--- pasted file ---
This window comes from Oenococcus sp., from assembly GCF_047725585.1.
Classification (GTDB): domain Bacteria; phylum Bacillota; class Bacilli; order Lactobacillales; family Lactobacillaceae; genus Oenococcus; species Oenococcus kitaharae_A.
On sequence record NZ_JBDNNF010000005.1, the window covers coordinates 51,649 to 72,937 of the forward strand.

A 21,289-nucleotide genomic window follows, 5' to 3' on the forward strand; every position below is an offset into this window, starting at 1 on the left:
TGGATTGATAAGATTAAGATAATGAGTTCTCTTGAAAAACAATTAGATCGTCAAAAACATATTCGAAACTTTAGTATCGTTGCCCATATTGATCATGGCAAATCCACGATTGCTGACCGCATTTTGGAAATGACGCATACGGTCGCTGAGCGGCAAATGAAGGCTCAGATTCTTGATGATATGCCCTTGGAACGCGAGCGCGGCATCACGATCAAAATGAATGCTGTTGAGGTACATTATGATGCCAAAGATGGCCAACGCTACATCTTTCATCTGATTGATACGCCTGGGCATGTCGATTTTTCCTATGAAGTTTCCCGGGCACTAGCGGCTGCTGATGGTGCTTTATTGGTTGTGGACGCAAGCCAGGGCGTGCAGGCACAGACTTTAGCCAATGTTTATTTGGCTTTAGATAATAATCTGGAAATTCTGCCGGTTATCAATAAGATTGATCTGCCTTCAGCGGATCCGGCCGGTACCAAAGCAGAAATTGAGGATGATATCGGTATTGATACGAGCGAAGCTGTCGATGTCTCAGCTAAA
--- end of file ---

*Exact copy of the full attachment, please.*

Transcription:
This window comes from Oenococcus sp., from assembly GCF_047725585.1.
Classification (GTDB): domain Bacteria; phylum Bacillota; class Bacilli; order Lactobacillales; family Lactobacillaceae; genus Oenococcus; species Oenococcus kitaharae_A.
On sequence record NZ_JBDNNF010000005.1, the window covers coordinates 51,649 to 72,937 of the forward strand.

A 21,289-nucleotide genomic window follows, 5' to 3' on the forward strand; every position below is an offset into this window, starting at 1 on the left:
TGGATTGATAAGATTAAGATAATGAGTTCTCTTGAAAAACAATTAGATCGTCAAAAACATATTCGAAACTTTAGTATCGTTGCCCATATTGATCATGGCAAATCCACGATTGCTGACCGCATTTTGGAAATGACGCATACGGTCGCTGAGCGGCAAATGAAGGCTCAGATTCTTGATGATATGCCCTTGGAACGCGAGCGCGGCATCACGATCAAAATGAATGCTGTTGAGGTACATTATGATGCCAAAGATGGCCAACGCTACATCTTTCATCTGATTGATACGCCTGGGCATGTCGATTTTTCCTATGAAGTTTCCCGGGCACTAGCGGCTGCTGATGGTGCTTTATTGGTTGTGGACGCAAGCCAGGGCGTGCAGGCACAGACTTTAGCCAATGTTTATTTGGCTTTAGATAATAATCTGGAAATTCTGCCGGTTATCAATAAGATTGATCTGCCTTCAGCGGATCCGGCCGGTACCAAAGCAGAAATTGAGGATGATATCGGTATTGATACGAGCGAAGCTGTCGATGTCTCAGCTAAA